And what could fit the mood of the season more perfectly than a dark linen suit sporting, somehow reverently, a light pin stripe or a feint tattersall check? Long a symbol of gentility and erudition, linen suits add just the right touch of recherché elegance to an otherwise fairly intractable fashion season. Is your board room ready for it? If you think so, find any excuse to make linen the season’s wardrobe addition. Weekend or dinner suits break up easily into stylish separates; use these to practice wielding your wrinkles before taking the serious step.

With this general resurgence of dressy suits upon us, a word to the wise is in order: No degree of fashion savvy, no amount of price tag dollars, no crash course in “attitude” will make up for a suit with a bad fit. Even among Brooks Brothers mesomorphs, there are as many bodily variations to throw off the shape of a suit as there are to set it off. Ill-fitting pants and jackets can occur even after the first round of alterations so, for heaven’s sake, persevere-or your money, time and attention will have been wasted. Especially when altering a linen suit, allow room for movement (or a waistline) since the fabric will crease even if it’s stretched a little. Since the new suits are cut fuller anyway, a slightly fuller fit (though a dignified one- never clownish) is the general rule. Otherwise, keep an eye on these potential problem areas.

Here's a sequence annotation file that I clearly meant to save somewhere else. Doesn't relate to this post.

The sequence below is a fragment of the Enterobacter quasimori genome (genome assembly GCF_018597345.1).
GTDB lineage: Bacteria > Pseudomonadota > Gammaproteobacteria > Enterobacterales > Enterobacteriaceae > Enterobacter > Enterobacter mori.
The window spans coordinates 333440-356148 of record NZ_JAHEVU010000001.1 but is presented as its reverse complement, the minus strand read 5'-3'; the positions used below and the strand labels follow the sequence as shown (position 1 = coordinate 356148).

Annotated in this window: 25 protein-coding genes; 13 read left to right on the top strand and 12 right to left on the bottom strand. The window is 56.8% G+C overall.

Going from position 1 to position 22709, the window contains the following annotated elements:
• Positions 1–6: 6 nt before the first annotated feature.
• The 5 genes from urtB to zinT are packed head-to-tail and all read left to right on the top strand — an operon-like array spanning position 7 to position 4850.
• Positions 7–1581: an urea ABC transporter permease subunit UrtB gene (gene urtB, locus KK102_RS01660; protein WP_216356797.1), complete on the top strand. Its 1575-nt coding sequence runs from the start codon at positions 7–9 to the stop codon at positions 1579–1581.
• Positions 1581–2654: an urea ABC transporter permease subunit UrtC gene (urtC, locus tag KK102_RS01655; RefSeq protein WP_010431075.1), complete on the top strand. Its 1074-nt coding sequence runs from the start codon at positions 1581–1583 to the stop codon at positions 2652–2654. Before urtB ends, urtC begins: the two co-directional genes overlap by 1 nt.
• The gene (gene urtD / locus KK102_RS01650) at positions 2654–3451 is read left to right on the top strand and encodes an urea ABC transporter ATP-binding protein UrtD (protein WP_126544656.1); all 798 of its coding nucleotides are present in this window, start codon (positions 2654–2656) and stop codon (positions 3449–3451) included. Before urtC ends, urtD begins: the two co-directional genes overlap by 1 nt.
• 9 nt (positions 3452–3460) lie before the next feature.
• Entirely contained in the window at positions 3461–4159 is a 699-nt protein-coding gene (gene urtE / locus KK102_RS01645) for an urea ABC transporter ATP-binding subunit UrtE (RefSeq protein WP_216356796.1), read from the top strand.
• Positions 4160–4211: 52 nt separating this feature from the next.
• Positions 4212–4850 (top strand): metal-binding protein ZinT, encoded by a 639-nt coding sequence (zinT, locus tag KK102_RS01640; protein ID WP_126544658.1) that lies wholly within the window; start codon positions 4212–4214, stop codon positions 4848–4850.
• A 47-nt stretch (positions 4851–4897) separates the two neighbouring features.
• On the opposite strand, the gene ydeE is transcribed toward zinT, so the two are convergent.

The obvious first: Sleeve length should reach the edge of your hand, not just your wrist. And cuffs on trousers-de rigueur a couple of seasons ago (there was a claim that they weighted the fabric for the perfect drape)-are neither necessary nor fashionable in a season of clean, modern suits. The trouser length should be cut for a slight break over a tie shoe; the fabric hemmed under at the bottom of the pant will act as anchor enough.